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The stock market continues to breach fresh all-time highs, yet many commodities, including oil, remain under pressure. There are likely a variety of factors for this, including lowered economic growth expectations thanks to the government shutdown and debt ceiling fiasco. As a result, oil has now declined to under $100 per barrel once again and gas currently sits at its 2013 low. This has stoked renewed fears over big oil earnings, which would surely be adversely affected by falling oil prices. Should energy investors worry?
Crimped margins mean pressured earnings
The benchmark U.S. oil price, West Texas Intermediate, is at its lowest level since July at about $97 per barrel. Furthermore, RBOB gasoline futures plunged on October 23 to $2.57 per gallon, the lowest price since November last year. While this is probably music to consumers' ears, it's bad news for energy investors. Many of the largest energy giants have struggled in recent months from harsh business conditions, meaning plunging oil and gas prices couldn't come at a less opportune time.
Energy behemoth ExxonMobil (NYSE: XOM ) is still reeling from its last quarterly report, which showed that second-quarter net income fell a whopping 57%. Of course, acting as a buffer against falling oil prices is the fact that ExxonMobil's refining business will benefit from lower oil prices. Refining operations turn more favorable when oil prices fall, as margins are able to expand, thereby increasing profitability.
Meanwhile, BP (NYSE: BP ) has made great strides in getting its business back on track following the tragic 2010 Gulf of Mexico spill, but falling oil prices may derail its progress. The company operates under a 10-point plan to build shareholder wealth over the long term, yet many of these initiatives are reliant on oil prices higher than where they are today. For instance, BP intends to generate a 50% increase in operating cash flow by 2014 as compared to 2011, but this projection is based on $100 per barrel oil. Therefore, if oil prices stay low (or worse, fall further), BP may not be able to make good on its promises.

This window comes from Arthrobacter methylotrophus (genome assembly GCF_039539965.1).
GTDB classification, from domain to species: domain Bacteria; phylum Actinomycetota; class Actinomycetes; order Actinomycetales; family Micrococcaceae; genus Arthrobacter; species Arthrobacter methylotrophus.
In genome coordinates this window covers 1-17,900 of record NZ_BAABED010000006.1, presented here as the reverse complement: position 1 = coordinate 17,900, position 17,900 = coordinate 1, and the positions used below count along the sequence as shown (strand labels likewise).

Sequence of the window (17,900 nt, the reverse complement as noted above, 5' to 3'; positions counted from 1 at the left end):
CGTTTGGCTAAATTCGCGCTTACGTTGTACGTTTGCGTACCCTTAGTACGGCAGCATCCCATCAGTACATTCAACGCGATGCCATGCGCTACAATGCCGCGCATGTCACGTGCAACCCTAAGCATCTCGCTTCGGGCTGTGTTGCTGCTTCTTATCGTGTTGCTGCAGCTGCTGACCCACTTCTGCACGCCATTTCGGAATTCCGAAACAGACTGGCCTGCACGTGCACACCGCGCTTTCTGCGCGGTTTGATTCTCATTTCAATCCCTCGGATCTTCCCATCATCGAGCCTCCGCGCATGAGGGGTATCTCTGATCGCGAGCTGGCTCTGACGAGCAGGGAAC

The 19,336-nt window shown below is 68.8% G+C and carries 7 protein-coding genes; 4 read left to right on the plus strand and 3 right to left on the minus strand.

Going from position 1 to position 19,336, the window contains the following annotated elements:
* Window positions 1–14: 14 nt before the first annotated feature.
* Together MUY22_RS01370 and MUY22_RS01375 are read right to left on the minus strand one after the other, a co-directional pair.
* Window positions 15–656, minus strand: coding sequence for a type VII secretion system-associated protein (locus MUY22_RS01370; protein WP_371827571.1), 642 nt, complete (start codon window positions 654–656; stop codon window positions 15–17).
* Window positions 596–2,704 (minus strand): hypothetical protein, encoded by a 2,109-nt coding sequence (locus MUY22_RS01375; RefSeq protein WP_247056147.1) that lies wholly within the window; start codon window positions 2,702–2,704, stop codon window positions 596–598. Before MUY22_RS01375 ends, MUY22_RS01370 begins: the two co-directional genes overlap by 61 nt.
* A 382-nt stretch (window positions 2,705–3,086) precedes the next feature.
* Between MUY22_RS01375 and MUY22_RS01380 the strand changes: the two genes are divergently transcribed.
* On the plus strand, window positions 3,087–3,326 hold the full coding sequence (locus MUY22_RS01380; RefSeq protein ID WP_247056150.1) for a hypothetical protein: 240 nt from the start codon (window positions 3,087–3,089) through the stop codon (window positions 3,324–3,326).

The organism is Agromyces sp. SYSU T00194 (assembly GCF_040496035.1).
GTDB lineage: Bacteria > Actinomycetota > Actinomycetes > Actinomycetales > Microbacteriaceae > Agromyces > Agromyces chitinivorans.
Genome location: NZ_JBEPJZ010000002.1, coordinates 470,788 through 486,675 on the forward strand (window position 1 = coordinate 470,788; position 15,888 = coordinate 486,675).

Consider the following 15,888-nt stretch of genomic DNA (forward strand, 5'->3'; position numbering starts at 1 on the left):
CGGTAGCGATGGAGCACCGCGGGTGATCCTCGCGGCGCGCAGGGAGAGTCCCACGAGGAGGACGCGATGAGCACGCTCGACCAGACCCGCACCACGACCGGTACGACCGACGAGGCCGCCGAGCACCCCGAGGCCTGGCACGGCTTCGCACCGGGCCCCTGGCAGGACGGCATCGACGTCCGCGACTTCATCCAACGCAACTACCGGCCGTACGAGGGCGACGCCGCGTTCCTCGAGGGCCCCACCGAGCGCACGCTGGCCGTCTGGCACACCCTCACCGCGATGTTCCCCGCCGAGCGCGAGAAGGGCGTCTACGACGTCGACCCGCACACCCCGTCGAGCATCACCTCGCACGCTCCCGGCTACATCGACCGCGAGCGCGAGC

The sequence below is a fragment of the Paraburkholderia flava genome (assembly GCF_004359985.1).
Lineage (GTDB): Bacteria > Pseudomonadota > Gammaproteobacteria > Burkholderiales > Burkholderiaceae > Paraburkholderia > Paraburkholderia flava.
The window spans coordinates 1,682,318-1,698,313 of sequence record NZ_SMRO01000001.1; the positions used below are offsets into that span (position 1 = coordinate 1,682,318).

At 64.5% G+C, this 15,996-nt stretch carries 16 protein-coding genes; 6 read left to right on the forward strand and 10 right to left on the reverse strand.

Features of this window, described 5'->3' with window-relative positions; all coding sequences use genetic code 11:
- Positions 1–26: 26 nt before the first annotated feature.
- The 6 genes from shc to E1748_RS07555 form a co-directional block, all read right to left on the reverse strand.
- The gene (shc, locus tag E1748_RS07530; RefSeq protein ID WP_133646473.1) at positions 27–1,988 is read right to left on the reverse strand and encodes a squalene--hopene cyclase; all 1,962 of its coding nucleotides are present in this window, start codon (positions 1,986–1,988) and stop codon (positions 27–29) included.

In an even more precarious position is ConocoPhillips (NYSE: COP ) , which is much less 'integrated' than many of its big oil peers. That's because ConocoPhillips spun off its refining business last year, meaning investors are at particular risk from falling oil prices.
ConocoPhillips advises investors of the following annualized net income sensitivity: For every $1 per barrel change in West Texas Intermediate, the company's earnings stand to fluctuate between $30 million and $40 million. As a result, the roughly $10 per barrel shaved off West Texas Intermediate in just the past few weeks stands to carve out at least $300 million from ConocoPhillip's earnings power going forward.
Unfortunately for energy investors, the slide in commodity prices may not subside quickly. The fourth quarter is a traditionally slow period for energy demand, and rising stockpiles of oil and gas certainly aren't helping the matter. In the week ended October 18, U.S. oil inventories rose by more than five million barrels, roughly double what the market had expected.
The best course of action? Don't panic
As stock prices of the many energy companies, including ExxonMobil, BP, and ConocoPhillips, continue to hold up relatively well, investors may be wondering how long this can last in light of falling oil and gas prices. While a sense of caution is certainly appropriate in light of the over-arching industry headwinds, it's helpful to remember that each of these are well-run, highly profitable businesses.
It's impossible to predict the next direction in oil prices with any certainty, and as a result, investors simply need to trust that management of each of these companies is competent enough to steer their businesses through tough times. Moreover, Exxon, BP, and ConocoPhillips each pay hefty dividends that beat the yield on the broader market, which will help provide investors downside protection. As a result, investors would be wise to hold on and hope the plunge in commodity prices reverses sooner rather than later.
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